One major pro of a vasectomy is that it’s considered a permanent and very effective (99.85 percent) method of birth control. Dr. Stephen Lukasewycz, who is a urologist with HealthPartners and Regions Hospital answers the frequently asked questions about vasectomies.

What does the procedure involve?

A vasectomy is a very simple office procedure in which the vas deferens (small tubes that transport sperm from the testicle out into the world) are disrupted. During the procedure, a small segment of the vas is removed and then the remainder is “sealed.”

How long does the procedure take?

The procedure takes about 15 to 30 minutes and can be done at a clinic.

Does the procedure hurt?

During the procedure, numbing medication is used to decrease discomfort. Most patients describe a slight ache but no sharp pain. Sometimes we prescribe medications to help you relax prior to the procedure. Of course, in that case, you will not be able to drive yourself to or from your appointment.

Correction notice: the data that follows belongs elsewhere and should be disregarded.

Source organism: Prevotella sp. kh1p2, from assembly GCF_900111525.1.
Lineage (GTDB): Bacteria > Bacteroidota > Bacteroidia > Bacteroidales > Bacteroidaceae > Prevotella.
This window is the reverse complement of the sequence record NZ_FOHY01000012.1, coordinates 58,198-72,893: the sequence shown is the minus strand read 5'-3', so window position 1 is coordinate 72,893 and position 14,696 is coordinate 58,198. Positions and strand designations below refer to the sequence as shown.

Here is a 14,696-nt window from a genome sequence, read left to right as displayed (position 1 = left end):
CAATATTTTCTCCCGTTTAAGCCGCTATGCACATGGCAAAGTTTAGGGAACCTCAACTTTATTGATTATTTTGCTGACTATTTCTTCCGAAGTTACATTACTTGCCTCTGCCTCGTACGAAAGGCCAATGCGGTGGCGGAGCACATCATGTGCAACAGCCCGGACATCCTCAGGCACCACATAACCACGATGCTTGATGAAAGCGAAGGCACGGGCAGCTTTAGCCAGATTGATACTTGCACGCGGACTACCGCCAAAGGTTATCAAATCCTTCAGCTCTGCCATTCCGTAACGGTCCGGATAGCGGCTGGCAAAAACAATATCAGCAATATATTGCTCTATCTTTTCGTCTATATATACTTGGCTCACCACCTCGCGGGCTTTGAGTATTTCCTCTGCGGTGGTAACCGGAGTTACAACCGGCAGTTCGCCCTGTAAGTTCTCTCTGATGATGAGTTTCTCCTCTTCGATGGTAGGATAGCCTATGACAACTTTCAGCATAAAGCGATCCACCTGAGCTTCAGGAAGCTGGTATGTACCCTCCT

What can I expect after surgery?

Immediately after the procedure, most patients are quite comfortable. However, we recommend simply going home and resting. Often patients use an ice pack to decrease pain and swelling immediately after the procedure.

For the first couple of days, doctors recommend resting quietly at home. You can slowly increase your activity over the first week, but don’t engage in intense workouts or heavy lifting for two weeks.

It usually takes several months after a vasectomy for all remaining sperm to be ejaculated or reabsorbed. You must use another method of birth control until you have a semen sample tested and it shows a zero sperm count. Otherwise, you can still get your partner pregnant.

What if I change my mind and want to have more kids?

A vasectomy should be considered a permanent procedure. A vasectomy reversal can be performed but pregnancy is not guaranteed after the reversal. A procedure to reverse a vasectomy is often not covered by insurance.